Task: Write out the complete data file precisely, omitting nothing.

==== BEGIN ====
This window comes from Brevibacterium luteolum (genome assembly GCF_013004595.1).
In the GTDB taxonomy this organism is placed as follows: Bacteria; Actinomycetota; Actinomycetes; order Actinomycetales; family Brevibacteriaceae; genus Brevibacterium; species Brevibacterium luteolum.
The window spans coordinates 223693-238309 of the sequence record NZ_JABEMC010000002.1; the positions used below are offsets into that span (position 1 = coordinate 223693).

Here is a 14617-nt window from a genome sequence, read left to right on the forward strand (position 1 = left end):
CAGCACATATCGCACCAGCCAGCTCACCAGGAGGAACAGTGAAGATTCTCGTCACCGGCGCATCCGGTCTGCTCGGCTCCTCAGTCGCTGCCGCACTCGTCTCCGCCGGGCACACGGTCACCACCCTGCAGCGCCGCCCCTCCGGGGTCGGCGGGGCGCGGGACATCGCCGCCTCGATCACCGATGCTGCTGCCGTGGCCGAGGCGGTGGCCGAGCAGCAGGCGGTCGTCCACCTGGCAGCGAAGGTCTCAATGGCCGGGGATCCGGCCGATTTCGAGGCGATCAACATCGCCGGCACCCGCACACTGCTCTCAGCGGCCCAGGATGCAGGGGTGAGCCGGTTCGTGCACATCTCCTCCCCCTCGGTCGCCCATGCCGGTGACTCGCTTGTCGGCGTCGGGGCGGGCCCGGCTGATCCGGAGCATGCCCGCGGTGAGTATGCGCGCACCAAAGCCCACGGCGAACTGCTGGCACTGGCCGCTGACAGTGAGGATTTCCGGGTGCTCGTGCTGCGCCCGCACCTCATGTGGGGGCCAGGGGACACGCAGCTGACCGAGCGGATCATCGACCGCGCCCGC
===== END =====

This window comes from Brevibacterium luteolum (genome assembly GCF_013004595.1).
In the GTDB taxonomy this organism is placed as follows: Bacteria; Actinomycetota; Actinomycetes; order Actinomycetales; family Brevibacteriaceae; genus Brevibacterium; species Brevibacterium luteolum.
The window spans coordinates 223693-238309 of the sequence record NZ_JABEMC010000002.1; the positions used below are offsets into that span (position 1 = coordinate 223693).

Here is a 14617-nt window from a genome sequence, read left to right on the forward strand (position 1 = left end):
CAGCACATATCGCACCAGCCAGCTCACCAGGAGGAACAGTGAAGATTCTCGTCACCGGCGCATCCGGTCTGCTCGGCTCCTCAGTCGCTGCCGCACTCGTCTCCGCCGGGCACACGGTCACCACCCTGCAGCGCCGCCCCTCCGGGGTCGGCGGGGCGCGGGACATCGCCGCCTCGATCACCGATGCTGCTGCCGTGGCCGAGGCGGTGGCCGAGCAGCAGGCGGTCGTCCACCTGGCAGCGAAGGTCTCAATGGCCGGGGATCCGGCCGATTTCGAGGCGATCAACATCGCCGGCACCCGCACACTGCTCTCAGCGGCCCAGGATGCAGGGGTGAGCCGGTTCGTGCACATCTCCTCCCCCTCGGTCGCCCATGCCGGTGACTCGCTTGTCGGCGTCGGGGCGGGCCCGGCTGATCCGGAGCATGCCCGCGGTGAGTATGCGCGCACCAAAGCCCACGGCGAACTGCTGGCACTGGCCGCTGACAGTGAGGATTTCCGGGTGCTCGTGCTGCGCCCGCACCTCATGTGGGGGCCAGGGGACACGCAGCTGACCGAGCGGATCATCGACCGCGCCCGC